One thing I've observed as I've studied the catalogs of dozens of Swedish house manufacturers is that they all have a consistent way of describing and categorizing their houses. This makes it easy for the customer to focus in on what they are looking for and make comparisons from one catalog to another.
While here in the states we may focus on square feet, bedroom count, or style, the Swedes have much more practical approach. Homes are categorized as 1 story, 2 story, and in between they have 1.5 story. Large catalogs will also identify 1.75 story homes - whats that!? Read on and we'll explain. And last they all offer sloped site homes, which as you might expect are 1 story on one side, and 2 story on the other. So lets look at the differences.
The 1 story house is easy to understand. All living and bedroom areas are on the same level, which in Sweden is the ground floor of radiant heated concrete slabs. So these houses tend to be the smaller offerings of a catalog, but for designs with more bedrooms in a one story house are not uncommon, and can get to be quite sprawling.
The construction of the 1 story home could not be simpler. Stud walls sit directly on the slab, and roof trusses rest on top of the walls. Note that all of these walls include an interior side wiring cavity/utility chase, insulated, which breaks thermal bridging, and makes it easy to make the houses airtight - just like the USA New Wall.
The 2 story house is also simple and familiar to most people here in the US. Typically living spaces are on the ground floor level, bedrooms and private functions are upstairs. Larger homes may have the master bedroom on the ground floor. 2 story houses have a smaller footprint for a given total area because they stack one floor above the other. This means foundation costs, and roof costs are less than a similar size 1 story house.
The construction of the 2 story home is also simple. In Sweden we see the use of Swedish Platform Framing which keeps the second floor joists inboard of the exterior walls for continuous wall insulation, continuous air barrier, and better energy performance.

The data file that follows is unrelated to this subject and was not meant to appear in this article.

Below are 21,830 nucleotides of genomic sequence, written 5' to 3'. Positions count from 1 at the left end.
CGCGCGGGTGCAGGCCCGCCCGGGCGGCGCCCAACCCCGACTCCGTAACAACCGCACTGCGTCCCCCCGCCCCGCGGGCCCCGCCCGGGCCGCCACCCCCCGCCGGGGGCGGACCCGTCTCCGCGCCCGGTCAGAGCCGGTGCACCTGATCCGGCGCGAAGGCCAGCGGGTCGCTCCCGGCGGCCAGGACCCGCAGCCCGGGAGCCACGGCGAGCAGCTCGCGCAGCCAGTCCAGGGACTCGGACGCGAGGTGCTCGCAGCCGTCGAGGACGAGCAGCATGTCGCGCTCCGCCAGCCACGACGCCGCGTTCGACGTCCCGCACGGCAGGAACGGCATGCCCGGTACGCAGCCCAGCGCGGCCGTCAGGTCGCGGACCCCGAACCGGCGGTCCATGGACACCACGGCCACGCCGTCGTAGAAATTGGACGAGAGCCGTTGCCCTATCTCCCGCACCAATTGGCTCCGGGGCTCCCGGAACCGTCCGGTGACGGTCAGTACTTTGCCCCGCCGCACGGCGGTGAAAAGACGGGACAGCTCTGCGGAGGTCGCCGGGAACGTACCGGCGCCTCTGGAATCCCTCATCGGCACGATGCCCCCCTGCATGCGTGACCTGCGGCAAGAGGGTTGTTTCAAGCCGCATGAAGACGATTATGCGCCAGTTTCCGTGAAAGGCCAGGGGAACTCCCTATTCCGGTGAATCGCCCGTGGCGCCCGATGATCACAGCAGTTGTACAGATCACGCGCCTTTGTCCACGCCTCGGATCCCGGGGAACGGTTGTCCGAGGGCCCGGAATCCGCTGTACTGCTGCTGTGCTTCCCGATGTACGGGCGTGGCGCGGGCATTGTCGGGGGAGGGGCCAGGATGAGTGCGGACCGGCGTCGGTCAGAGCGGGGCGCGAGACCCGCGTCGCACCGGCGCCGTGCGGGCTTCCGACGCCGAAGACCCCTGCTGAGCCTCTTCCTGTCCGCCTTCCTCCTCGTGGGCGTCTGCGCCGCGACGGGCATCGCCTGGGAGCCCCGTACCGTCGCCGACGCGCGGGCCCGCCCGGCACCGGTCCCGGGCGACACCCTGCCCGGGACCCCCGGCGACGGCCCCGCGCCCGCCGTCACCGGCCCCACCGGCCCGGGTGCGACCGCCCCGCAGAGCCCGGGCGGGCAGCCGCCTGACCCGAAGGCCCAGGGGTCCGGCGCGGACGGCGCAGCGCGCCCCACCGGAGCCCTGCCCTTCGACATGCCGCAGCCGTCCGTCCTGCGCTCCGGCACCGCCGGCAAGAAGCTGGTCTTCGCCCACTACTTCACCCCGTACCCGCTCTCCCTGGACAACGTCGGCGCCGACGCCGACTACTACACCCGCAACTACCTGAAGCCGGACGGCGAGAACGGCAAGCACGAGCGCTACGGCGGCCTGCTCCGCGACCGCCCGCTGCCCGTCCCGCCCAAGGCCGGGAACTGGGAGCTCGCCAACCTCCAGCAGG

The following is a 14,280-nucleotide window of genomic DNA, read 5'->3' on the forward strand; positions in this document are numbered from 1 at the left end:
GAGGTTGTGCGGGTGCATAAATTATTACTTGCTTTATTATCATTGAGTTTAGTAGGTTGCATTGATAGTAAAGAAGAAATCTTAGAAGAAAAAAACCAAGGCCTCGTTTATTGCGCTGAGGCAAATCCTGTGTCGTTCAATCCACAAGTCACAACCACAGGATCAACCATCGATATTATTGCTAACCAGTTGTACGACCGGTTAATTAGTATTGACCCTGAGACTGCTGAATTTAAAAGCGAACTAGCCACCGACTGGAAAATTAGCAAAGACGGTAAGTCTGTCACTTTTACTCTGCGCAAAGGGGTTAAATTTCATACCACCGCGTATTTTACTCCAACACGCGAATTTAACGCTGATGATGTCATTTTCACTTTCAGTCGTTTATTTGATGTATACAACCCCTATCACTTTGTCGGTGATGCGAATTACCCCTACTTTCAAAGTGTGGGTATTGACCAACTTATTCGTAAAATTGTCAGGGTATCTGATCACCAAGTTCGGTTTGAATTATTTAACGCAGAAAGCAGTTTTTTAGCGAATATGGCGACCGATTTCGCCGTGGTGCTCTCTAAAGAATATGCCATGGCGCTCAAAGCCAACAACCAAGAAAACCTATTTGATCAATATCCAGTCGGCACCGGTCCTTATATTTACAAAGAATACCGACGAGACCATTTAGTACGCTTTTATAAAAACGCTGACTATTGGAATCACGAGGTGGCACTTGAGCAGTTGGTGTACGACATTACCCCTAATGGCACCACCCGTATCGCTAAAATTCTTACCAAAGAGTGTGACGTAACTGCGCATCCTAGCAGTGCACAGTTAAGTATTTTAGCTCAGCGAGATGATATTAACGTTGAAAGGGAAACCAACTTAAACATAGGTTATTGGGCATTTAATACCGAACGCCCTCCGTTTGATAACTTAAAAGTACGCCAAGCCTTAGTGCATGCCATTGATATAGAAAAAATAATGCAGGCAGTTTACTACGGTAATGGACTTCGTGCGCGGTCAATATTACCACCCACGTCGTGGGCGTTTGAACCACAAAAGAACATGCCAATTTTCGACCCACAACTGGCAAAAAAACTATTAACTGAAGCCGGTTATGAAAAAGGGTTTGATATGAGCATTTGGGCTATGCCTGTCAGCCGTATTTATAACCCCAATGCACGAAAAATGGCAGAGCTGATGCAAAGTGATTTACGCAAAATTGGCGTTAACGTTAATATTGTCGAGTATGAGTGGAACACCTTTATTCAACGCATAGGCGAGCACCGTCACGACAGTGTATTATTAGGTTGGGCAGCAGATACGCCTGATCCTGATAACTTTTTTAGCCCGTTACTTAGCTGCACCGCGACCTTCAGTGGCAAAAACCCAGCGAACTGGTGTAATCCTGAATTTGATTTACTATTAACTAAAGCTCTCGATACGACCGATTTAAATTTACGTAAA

This brings us to the 1.5 story house configuration. In Sweden a 1.5 story house is very much like an American Cape Cod, or American Bungalow. Here the rafters are typically pitched rather steeply, enough to make headroom at the center of a finished attic space. This space can be expanded with the use of dormers which gives the attic more light, and more floor space that has a full height ceiling. This kind of finished attic should be familiar to most people - sloped ceilings at the sides of the room, short knee walls, with a small attic space behind them.
The great thing about 1.5 story plans is that you gain a lot of space for not much more effort. So this is a very affordable way to move to a larger design on multiple floors. The Swedes will most often frame these spaces with large trusses that have the floor joists and knee wall integrated into them which speeds the site built portion of the work.
Always the challenge with 1.5 story plans is the proper air sealing and insulation at the knee space. The Swedes will almost always insulate at the sloped roof, and treat the knee wall as a partition. The space is part of the conditioned interior. This simplifies air sealing, and creates continuity of insulated rafter space.
And last, the 1.75 story house. If you've not guessed by now the answer is simple. The 1.75 house has the knee wall, and the partially sloped ceiling of the 1.5 house, but the knee wall in this case is the exterior wall. That means that you do not loose the floor area at the space beyond the knee wall, and this makes the floor area of the second floor of a 1.75 house as large as the first floor. Not quite the same as a full 2 story house however, because a portion of the upstairs still has the low headroom from the sloped ceilings.
The 1.75 house is not quite the easy gain of space that a 1.5 house is, but it still offers some economy over a full two story house.
Building the 1.75 story house is still very simple. The rafters rest right on the knee wall, which is what gives you the extra floor area.
I love this system of categorizing houses. Its simple, smart, and practical. I like that it tells you something significant about the house before you even see the floor plan and try to understand it. You know immediately what the character and size of the second floor will be, and a builder immediately understands the complexity of building a given home.
This nomenclature is pervasive in the Swedish Housing market. Everybody understands what this means, much in the way we all understand what it means if I tell you a car is a 4 door sedan, or a 2 door hatchback. This common nomenclature is very helpful, very good for consumers, and in the end also very good for home sellers as well. We have nothing like it the US.
note: house images from Götenehus, A-Hus, and Fiskarhedenvillan, wall section details from Skona Hus.